To @rocgaude, @feenwager, @beige and @angryjedi, thanks very much for another fine production. Had a jolly old time with the new squadcast. Not much I can comment on, outside of being a Vita owner and someone who has finished Golden Abyss.
Let’s just say the Vita has a greater shot – despite the godawful fucking mooing from the peanut gallery – at tickling the fancies of a post-iOS gamer crowd. The touchscreen and interface coalesce slickly and IF Sony do the right thing by the developer crowd and encourage the growth of an (Gawd, I hate this tech-speak/Tested terminology) application ecosystem, the Vita has the capacity to be everything detractors have wanted from iOS gaming from the beginning. It is a light machine, the OLED screen is big and bright and there’s a responsiveness to the UI that has to this day been dominated solely by Apple.
The benchmark set by the Smartphone coup should be a catalyst for Sony – no stranger to sleek UI and interfaces for the most part – to capitalise on what perhaps the original PSP tried to do in a multimedia and use capacity.
The audience, however, is the killer. Will those clamouring for iOS controllers bother acting upon their alleged grievances and see what the Vita has to offer? I hope so, but probably not. I’ve never bought into the mindset that big production games should be anchored solely to consoles, and with the Vita’s screen, it certainly allows for visual real estate that doesn’t compromise or feel constricted or detract from the experience. There’s multitasking, there’s planned emphasis on PS3 interconnectivity and, like Motorstorm RC or WipEout 2048, cross-platform play AND receiving both platform versions for the price of one game…
…some folks might say the system exists in some sort of limbo space, and perhaps I’m just a sucker for the outlier and oddball, but I prefer to think of it as a perfect niche. But we’ll see when it hits the US and Euroland.
Now, Uncharted: Golden Abyss. Finished it the other night and had a jolly good time. Nothing mindblowing, outside of enjoying the relative graphical feast Bend have rendered for a launch game. It feels more like the original Uncharted, in so far as having a much greater emphasis on clambering and puzzle-solving than shooting. Snappy controls, great use of the touch screen for simple item interaction and puzzle solving, terrific characters and incredible sound. I cannot stress the sound design enough, not that it wasn’t evident in the console games. Really finely honed acoustic work, particularly in subterranean levels.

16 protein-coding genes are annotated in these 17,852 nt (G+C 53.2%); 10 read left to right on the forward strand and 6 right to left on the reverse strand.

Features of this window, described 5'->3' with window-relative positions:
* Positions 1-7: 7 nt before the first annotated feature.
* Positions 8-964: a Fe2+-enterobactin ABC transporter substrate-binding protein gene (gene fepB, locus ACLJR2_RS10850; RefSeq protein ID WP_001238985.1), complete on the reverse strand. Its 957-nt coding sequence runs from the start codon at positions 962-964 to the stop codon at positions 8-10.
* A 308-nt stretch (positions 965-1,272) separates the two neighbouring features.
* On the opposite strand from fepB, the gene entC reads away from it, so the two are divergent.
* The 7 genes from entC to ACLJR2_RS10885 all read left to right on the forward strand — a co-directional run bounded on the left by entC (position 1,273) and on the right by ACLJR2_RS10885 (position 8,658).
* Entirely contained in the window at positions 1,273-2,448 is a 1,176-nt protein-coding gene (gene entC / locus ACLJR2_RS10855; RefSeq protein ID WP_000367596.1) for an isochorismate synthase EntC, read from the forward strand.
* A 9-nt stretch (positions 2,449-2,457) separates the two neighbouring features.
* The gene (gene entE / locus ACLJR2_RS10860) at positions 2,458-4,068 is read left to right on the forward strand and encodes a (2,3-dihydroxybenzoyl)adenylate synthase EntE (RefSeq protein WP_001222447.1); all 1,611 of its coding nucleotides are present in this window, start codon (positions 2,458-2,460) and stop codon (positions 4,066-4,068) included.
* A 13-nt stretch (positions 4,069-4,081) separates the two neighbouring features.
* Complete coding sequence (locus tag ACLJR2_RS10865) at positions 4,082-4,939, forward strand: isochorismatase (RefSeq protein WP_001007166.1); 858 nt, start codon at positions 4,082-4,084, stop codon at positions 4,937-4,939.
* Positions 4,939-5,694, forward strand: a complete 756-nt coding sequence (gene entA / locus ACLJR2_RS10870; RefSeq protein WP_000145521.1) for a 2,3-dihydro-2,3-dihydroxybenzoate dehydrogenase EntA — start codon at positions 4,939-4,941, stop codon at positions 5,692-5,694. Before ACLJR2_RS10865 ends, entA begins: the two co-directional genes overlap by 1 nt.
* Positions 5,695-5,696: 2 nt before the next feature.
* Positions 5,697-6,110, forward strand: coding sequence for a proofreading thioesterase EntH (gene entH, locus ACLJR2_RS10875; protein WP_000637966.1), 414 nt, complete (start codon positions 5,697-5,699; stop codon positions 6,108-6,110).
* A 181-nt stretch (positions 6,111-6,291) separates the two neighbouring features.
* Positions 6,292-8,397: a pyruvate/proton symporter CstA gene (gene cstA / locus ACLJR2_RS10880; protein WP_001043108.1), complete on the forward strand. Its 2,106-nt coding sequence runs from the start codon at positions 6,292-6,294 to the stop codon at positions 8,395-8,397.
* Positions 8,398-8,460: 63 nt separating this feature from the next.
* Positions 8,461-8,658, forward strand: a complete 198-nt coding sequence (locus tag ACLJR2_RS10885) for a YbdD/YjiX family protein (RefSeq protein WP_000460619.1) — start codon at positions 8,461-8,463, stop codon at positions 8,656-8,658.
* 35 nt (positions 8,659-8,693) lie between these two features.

Anyway, to cut this short, Golden Abyss is nowhere near a shark jump. It’s probably what many people would have liked the third instalment to have been, although it is very much a quiet little prequel. Small band of characters, smaller set pieces, localised action, but a ripping little yarn given the same care and attention that the big games have. It’s not perfect, but as someone who felt like they got their fill in Uncharted 2, it’s a delight to play.
Also, the ‘boss battles’ in Golden Abyss – no, not against yetis or some supernatural misfires – are conducted as touch-based swiping QTEs, akin to Infinity Blade. Might sound shit, but it’s totally excellent and befits Uncharted far more than chasing some ghost-roiding Serbian war criminal around an explosive sap arena. Or spiking guardian apes not fit for Michael Crichton’s Congo.
Yeah, that’s my little spiel. Looking forward to the Vita in 2012. Should be interesting. Same cannot be personally said for many console games, that much I say.
Thanks again for a great squadcast. Keen for the next!
EDIT: @beige Just a quick “great to hear Anno” getting its dues. Really enjoying the online interactivity implementation with global voting and such, too. Feels like a purposeful and considered use of online.